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The Ephraim Book Discussion group is meeting at 10 a.m. Oct. 8. They’ll be discussing “Wide Sargasso Sea” by Jean Rhys. Get a copy and read it in advance, or just join in with the group and listen. All are invited; it’s at the library. (Green Bay Press Gazette)The papers:
lntertextual Identities: The Crisis of Voice and Location in Jane Eyre and Wide Sargasso Sea
Mary Immaculate College, University of Limerick
Journal of Franco-Irish Studies, Volume 2, Issue 1 "Crisis / La Crise" Article 6, 2013
The Attic as Grave: Reading Dead and Undead. Imagery in Jane Eyre and Wide Sargasso Sea
Amanda L. Alexander, Department of English, Sonoma State University
Burning Daylight, Volume 2, Spring 2013
After Wide Sargasso Sea : Cliff, Condé, and Senior
比較文学・文化論集. 30号, 2013.3.31, pp. 13-21
Multiple Identities in Wide Sargasso Sea by Jean Rhys
Dibelková, Veronika, Univerzity Pardubice , Czech Republic
The aim of this paper is to provide an analysis of Wide Sargasso Sea, a novel written by Jean Rhys, which depicts the West Indies during the British colonial rule soon after the abolition of slavery. The analysis is focused on the identities in the novel. It follows the shift from slavery in the West Indies and the consequent identity crisis of the individual characters.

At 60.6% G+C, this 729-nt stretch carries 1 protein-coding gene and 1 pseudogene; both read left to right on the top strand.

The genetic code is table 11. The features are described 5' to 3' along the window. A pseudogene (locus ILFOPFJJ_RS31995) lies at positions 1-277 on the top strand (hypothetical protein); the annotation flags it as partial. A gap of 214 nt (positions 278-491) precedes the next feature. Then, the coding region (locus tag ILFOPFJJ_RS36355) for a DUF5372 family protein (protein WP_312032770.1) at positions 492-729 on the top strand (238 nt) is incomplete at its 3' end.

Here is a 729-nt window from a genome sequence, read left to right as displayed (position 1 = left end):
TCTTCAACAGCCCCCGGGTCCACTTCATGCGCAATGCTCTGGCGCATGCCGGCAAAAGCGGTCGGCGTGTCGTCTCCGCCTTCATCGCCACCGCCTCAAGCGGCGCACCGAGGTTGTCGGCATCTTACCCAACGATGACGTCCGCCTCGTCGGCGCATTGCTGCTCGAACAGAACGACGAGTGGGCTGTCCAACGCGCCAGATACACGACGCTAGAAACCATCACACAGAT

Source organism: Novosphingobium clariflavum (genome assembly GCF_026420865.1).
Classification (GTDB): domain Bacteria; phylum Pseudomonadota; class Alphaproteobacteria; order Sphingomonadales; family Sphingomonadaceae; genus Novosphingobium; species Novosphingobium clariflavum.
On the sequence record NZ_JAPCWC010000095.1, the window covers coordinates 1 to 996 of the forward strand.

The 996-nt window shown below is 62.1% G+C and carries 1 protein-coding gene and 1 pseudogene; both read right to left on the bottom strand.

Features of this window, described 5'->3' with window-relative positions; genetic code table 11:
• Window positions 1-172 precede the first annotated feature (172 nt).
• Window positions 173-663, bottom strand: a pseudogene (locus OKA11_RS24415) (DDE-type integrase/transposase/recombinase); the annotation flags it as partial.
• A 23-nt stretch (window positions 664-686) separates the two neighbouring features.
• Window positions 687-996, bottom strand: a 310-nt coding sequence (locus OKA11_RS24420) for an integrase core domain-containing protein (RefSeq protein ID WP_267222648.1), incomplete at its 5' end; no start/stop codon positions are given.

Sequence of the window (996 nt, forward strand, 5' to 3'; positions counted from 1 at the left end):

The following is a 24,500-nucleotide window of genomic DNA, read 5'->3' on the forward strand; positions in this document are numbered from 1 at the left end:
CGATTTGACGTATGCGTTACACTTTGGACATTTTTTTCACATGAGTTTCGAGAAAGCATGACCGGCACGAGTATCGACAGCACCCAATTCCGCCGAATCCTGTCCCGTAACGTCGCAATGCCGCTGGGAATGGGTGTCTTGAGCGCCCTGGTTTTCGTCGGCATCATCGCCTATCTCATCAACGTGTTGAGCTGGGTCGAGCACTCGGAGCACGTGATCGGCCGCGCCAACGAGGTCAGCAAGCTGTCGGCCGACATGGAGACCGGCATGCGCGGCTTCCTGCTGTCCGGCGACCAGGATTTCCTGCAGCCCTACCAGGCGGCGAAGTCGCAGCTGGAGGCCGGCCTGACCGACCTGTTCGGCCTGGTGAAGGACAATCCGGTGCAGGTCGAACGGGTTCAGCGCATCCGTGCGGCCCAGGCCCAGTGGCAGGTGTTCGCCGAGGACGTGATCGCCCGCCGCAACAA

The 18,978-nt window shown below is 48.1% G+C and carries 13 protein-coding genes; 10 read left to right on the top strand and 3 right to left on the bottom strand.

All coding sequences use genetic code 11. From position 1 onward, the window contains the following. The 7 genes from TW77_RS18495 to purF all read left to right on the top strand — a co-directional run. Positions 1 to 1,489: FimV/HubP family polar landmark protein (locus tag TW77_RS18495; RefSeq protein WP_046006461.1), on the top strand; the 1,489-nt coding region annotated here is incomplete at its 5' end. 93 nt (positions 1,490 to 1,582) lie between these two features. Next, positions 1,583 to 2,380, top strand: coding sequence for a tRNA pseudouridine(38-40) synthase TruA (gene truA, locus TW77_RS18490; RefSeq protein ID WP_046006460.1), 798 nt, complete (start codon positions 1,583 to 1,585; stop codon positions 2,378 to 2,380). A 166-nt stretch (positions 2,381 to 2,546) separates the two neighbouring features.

An Ecocritical Reading in Wide Sargasso Sea
Studies in Literature and Language, Vol 7, No 1, 2013
The present study attempts to underscore the significance of re-conceptualizing human values, in order to redefine the ways we have established humanity’s relationships to the universal ecologic system. These relationships are depicted in Jean Rhys’s Wide Sargasso Sea (1966). By examining the thematic concerns of the novel through the lens of ecocriticism, we can harvest something of the destructive patterns and practices that participate to the contemporary ecological dangers, imbalances, and crisis. Jean Ryhs in Wide Sargasso Sea (1966) depicts the troubled relationships between land ownership, law, justice, and inheritance. In Wide Sargasso Sea, Rhys stimulates us to question the values formed through the historical and legal story lies in Charlotte Brontë’s Jane Eyre (1847). Rhys’ story breaks the restrictions of Brontë’s fiction by concerning the nineteenth century socio-economic situations that Brontë depicts. Although Rhys depicts a Caribbean setting of the early 19th century, her fiction is obviously related to the issue of colonization in the 20th century. In her novel, Rhys explores dimensions of colonization in terms of its impacts on people stayed in vastly various landscapes. Rhys shows the influence of capitalist interests on females who try to navigate the social and political movements wrought in their communities and environments by appearing universal economic issues, and the ways through them capitalism change the earth. The story offers that we reshape our plan of progress, that we extend our idea of space and time to involve future generations in our present reasoning.